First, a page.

Despite the law of conservation of energy stating that you can’t create energy from nothing, a vehicle called Blackbird seems to violate that law. Using only the wind and moving exactly downwind (parallel to the direction of the wind), Blackbird can move faster than the speed of the wind, seemingly creating energy from thin air.
The law of conservation of energy states that energy cannot be created nor destroyed, only transferred from one form to another. Therefore, a wind-powered vehicle moving exactly with the wind cannot travel faster than the wind. Derek Muller, a scientist with a PhD in Physics, explains a model for understanding downwind energy transfer. When a sailboat is aligned with the wind, the sailboat will speed up until it matches the speed of the wind. Once the sailboat matches the speed of the wind, the boat stops accelerating and maintains the same speed as the wind. This follows the law of conservation of energy as the boat doesn’t have additional energy to continue accelerating.
Despite this rule, Blackbird can continue accelerating faster than the wind using only wind energy. Muller explains that this is due to the wheels of the vehicle being connected to the propeller and powering it; instead of the propeller moving the wheels, the wheels move the propeller. The vehicle would look like it's meant for the wind to move the propeller to generate energy like a windmill; however, the wind only pushes the cart. The moving wheels cause the propeller to move against the wind, acting like a fan going against the wind and thinning the air behind it. Since the propeller is thinning the air, the propeller applies a force behind the propeller, and an equal and opposite force is applied in front of it, giving the vehicle an additional source of energy to move. Thus, Blackbird is able to move faster than the wind using only wind power--creating energy literally from thin air.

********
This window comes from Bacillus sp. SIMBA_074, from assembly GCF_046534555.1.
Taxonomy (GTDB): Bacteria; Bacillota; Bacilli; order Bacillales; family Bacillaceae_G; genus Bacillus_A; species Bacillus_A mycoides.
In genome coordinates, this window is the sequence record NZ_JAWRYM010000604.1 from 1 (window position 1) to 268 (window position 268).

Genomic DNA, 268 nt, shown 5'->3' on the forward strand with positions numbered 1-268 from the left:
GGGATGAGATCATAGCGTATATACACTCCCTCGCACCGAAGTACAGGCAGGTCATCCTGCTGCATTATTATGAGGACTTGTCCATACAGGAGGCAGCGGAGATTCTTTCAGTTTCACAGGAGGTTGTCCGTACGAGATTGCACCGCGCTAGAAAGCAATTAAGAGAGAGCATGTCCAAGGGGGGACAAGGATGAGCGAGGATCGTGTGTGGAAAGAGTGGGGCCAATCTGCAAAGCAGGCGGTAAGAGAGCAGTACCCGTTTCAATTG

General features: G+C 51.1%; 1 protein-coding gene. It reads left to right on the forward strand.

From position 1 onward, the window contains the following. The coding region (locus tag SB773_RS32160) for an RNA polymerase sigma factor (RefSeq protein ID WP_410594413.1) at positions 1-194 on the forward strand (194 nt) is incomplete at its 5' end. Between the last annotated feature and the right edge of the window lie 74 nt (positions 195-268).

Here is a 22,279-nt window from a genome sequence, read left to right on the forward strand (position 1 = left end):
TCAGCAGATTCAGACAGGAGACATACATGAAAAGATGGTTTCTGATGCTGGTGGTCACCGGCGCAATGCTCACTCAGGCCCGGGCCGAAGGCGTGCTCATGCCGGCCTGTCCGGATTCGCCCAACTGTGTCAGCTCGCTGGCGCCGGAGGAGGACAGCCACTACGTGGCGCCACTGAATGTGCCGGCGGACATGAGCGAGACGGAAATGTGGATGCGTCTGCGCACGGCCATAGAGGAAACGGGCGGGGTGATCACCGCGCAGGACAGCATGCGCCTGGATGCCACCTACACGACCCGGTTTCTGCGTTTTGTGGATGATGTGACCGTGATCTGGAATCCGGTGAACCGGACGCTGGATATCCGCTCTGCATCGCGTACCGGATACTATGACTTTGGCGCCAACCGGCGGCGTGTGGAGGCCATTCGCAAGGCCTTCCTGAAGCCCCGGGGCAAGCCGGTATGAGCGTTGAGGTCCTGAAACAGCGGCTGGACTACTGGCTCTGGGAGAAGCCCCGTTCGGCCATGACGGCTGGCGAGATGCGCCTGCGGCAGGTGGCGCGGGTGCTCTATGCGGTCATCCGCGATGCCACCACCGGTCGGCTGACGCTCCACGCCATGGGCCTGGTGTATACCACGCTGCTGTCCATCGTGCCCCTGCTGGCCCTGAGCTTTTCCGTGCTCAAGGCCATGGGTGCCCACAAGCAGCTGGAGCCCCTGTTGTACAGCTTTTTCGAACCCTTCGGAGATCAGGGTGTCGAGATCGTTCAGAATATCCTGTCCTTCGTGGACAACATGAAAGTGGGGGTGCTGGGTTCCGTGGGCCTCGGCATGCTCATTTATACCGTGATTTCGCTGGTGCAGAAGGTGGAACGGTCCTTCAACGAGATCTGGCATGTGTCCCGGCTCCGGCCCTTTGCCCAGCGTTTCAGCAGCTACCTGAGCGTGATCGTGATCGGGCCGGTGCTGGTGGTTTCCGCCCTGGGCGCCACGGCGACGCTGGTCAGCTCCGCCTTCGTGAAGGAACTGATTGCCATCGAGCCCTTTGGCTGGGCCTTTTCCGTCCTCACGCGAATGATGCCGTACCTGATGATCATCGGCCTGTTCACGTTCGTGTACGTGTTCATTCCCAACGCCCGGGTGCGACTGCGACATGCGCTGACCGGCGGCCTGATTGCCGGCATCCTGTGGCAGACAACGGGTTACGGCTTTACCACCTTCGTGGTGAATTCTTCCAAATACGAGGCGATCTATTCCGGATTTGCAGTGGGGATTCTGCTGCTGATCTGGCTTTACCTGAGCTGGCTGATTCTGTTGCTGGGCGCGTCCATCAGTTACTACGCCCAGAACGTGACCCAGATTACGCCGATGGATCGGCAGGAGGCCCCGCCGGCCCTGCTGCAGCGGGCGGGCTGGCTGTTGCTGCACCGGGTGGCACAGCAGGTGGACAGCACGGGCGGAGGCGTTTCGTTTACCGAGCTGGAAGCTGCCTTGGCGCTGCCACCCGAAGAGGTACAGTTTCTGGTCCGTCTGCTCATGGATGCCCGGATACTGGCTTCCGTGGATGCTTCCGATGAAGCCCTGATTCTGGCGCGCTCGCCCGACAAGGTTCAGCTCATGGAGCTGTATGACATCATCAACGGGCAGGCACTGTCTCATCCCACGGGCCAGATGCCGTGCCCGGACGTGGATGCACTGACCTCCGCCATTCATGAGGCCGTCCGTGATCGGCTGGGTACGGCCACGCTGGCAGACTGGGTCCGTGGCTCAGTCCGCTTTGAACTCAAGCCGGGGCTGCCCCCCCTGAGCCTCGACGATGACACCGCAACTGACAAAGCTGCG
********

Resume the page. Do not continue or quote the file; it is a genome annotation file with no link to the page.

If you feel skeptical about this machine (as even some Physics professors do), you can watch a detailed explanation of how Blackbird functions here.